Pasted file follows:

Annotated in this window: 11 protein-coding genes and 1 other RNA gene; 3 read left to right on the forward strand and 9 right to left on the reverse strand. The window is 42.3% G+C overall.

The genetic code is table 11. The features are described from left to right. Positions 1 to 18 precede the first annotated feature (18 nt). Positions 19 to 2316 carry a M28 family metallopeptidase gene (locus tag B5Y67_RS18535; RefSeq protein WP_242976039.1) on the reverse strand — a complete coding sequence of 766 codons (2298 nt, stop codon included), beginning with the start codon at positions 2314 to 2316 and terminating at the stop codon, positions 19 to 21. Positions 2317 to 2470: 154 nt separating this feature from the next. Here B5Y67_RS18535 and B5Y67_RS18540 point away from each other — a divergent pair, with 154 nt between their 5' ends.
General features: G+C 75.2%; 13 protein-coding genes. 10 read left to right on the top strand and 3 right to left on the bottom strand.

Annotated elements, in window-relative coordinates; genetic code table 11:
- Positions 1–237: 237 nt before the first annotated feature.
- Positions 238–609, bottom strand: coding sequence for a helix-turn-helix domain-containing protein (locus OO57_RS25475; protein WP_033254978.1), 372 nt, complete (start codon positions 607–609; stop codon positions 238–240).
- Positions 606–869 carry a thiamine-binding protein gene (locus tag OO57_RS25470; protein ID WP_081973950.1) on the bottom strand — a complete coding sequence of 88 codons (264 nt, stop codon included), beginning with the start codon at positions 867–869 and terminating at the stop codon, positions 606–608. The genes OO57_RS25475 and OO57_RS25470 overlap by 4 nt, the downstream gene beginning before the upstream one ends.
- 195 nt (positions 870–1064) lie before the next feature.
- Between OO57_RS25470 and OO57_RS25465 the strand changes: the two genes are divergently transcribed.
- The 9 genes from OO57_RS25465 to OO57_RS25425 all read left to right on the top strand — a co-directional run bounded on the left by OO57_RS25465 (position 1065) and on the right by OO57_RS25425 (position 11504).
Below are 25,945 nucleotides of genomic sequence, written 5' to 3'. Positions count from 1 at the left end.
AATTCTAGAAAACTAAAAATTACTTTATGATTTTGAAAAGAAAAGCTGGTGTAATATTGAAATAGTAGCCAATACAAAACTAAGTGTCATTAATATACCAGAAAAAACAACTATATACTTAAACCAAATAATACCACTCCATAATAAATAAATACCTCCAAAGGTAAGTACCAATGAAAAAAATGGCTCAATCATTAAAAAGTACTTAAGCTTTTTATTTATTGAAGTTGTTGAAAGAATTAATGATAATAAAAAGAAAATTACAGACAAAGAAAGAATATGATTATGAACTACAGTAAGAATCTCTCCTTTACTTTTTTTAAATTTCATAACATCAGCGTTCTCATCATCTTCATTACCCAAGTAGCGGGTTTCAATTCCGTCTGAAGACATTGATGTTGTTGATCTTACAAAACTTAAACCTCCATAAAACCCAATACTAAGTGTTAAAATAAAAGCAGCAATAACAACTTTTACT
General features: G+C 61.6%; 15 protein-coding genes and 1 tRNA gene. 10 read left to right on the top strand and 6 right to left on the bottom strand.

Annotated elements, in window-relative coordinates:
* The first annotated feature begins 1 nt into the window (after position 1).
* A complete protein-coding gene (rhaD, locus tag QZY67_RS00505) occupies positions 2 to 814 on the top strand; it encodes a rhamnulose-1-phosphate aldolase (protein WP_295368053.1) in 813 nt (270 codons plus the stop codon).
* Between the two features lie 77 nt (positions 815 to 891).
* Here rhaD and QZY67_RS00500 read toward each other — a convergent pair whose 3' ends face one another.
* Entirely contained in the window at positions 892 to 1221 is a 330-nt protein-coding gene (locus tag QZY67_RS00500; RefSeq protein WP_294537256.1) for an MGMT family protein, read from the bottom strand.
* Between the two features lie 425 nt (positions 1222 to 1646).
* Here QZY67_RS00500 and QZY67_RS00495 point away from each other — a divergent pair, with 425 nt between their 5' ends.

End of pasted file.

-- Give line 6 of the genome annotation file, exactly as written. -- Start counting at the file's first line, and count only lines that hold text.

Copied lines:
- Positions 238–609, bottom strand: coding sequence for a helix-turn-helix domain-containing protein (locus OO57_RS25475; protein WP_033254978.1), 372 nt, complete (start codon positions 607–609; stop codon positions 238–240).